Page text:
Iowa Senate endures heavily partisan ‘prayer’ from ‘pastor’ who was charged with being a self-avowed practicing homosexual in violation of United Methodist Church law

***The Iowa Standard is an independent media voice. We rely on the financial support of our readers to exist. Please consider a one-time sign of support or becoming a monthly supporter at $5, $10/month - whatever you think we're worth! If you’ve ever used the phrase “Fake News” — now YOU can actually DO something about it! You can also support us on PayPal at [email protected] or Venmo at Iowa-Standard-2018 or through the mail at: PO Box 112 Sioux Center, IA 51250

The Iowa Senate opened with a staunchly partisan prayer from Anna Blaedel on Thursday. Blaedel is an openly homosexual United Methodist chaplain at…the University of Iowa.

Here are her remarks, as well as her “prayer…”

“Dear ones, believers and atheists and agnostics alike. You Jesus followers and loving, kindness meditators, we who find our guidance through science and scripture and ethics and poetry and dreams. We who seek out gurdwaras and mosques and temples and shuls, we who need and offer sanctuary. We who encounter God and goodness on combines and in care centers, while braiding our children’s hair and shoveling our neighbors walks and restoring our ancestral prairies while holding prayer vigils and hosting needle exchanges. Our very lives are bound up with each other.

“Deeply entangled and intimately interconnected for better and worse. Whatever affects one directly affects all, eventually. Your story always intersects with my story and my story always intersects with your story and our story always intersects with the larger story, what I know as a divine story. When we linger long enough in the telling of truths that matter.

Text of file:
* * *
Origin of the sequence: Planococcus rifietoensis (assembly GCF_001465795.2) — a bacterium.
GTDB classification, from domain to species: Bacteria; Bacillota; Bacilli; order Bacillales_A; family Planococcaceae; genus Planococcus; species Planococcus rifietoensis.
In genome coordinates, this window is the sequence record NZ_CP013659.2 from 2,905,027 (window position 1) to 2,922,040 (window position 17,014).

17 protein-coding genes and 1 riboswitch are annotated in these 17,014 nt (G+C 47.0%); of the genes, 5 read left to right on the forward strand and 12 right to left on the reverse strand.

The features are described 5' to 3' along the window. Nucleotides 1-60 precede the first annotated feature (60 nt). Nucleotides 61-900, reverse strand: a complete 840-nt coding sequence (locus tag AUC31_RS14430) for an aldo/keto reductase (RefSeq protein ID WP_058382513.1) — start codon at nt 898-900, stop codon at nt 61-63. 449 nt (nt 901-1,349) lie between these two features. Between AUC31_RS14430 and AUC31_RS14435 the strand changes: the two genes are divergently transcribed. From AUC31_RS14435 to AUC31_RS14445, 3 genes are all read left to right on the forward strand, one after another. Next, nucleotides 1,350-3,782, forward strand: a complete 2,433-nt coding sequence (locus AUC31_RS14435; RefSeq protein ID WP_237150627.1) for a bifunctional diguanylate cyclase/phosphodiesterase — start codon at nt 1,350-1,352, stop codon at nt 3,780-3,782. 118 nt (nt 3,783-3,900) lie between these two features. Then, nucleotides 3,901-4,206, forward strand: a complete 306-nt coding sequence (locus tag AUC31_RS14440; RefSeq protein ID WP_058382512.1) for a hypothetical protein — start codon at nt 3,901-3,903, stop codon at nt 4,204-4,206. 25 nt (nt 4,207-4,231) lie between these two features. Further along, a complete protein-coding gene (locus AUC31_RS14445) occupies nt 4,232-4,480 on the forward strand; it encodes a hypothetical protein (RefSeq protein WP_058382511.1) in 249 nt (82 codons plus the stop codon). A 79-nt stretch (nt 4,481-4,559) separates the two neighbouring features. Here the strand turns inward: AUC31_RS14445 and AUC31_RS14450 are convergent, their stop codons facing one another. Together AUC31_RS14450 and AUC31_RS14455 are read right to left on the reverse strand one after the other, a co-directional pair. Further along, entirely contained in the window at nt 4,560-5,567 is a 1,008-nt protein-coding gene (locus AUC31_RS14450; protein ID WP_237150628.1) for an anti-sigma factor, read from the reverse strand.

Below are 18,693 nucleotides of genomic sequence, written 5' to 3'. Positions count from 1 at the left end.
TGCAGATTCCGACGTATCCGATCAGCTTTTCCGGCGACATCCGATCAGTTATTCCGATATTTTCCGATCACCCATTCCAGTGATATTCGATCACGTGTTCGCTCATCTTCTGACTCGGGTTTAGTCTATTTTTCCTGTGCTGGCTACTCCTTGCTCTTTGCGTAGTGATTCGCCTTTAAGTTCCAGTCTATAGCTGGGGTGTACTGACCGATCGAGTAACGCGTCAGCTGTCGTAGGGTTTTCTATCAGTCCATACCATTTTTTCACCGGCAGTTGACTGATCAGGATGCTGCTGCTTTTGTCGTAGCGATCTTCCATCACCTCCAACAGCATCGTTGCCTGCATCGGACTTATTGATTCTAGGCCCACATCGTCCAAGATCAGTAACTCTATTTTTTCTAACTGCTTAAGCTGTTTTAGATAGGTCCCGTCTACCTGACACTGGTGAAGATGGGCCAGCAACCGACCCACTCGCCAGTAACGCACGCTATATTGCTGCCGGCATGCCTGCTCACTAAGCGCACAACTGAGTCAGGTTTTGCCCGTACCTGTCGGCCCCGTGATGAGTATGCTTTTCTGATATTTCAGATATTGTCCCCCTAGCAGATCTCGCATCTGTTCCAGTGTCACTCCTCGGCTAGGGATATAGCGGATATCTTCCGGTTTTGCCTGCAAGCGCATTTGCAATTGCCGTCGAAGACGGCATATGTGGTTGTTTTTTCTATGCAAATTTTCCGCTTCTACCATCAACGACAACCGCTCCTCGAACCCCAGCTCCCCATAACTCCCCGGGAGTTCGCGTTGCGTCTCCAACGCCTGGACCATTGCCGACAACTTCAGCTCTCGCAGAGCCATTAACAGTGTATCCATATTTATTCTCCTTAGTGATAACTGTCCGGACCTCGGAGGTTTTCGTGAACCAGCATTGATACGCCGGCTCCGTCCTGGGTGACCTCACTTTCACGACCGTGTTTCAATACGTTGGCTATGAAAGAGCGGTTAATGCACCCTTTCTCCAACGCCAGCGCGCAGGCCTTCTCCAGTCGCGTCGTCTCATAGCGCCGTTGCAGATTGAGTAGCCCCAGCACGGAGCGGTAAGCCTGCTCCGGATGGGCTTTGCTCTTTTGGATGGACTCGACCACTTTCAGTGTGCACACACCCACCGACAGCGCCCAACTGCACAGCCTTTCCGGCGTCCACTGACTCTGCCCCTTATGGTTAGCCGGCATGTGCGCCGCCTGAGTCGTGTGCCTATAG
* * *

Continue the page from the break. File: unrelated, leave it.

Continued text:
“What truths are being told that beg your attentive listening and response?

Then the prayer started.

“Let us pray.

“Oh God, spirit, breath of life, may we open our hearts and lives to one another. May our lives, may our hearts be vulnerable to beauty and to the pain of each other. May our minds be open to truth and questioning and justice. May our labors be guided by the needs of those most vulnerable. Those who are unsafe in their homes, in our streets, in our schools, in our workplaces. Those having to choose between paying rent and feeding their kids, paying medical bills and heating bills. Those facing terrifying unknowns and terrible knowns. Those living in fear of diagnoses and deportations and deployments and debt collectors.

“May we labor together until your truths are reflected in our collective common shared life. Until all black lives truly matter and the water of life is protected as earth’s lifeblood and our most basic common need. And the human right of health care is affordable and accessible. Until we measure our success as leaders and legislators by how the least of these are doing. Until the rich stop getting richer because the poor keep getting poorer. The (immigrants are welcome here), and women and trans folk and queer folk are trusted to know best what we need in and for our own bodies and families and lives. Because we, we, we belong to each other and we need each other and may we spend more time and energy fighting for each other than fighting with each other.

“May we listen to the possibilities of what can be done and may we tend to the sacred life force that urges us on. May it be so.

“Amen.”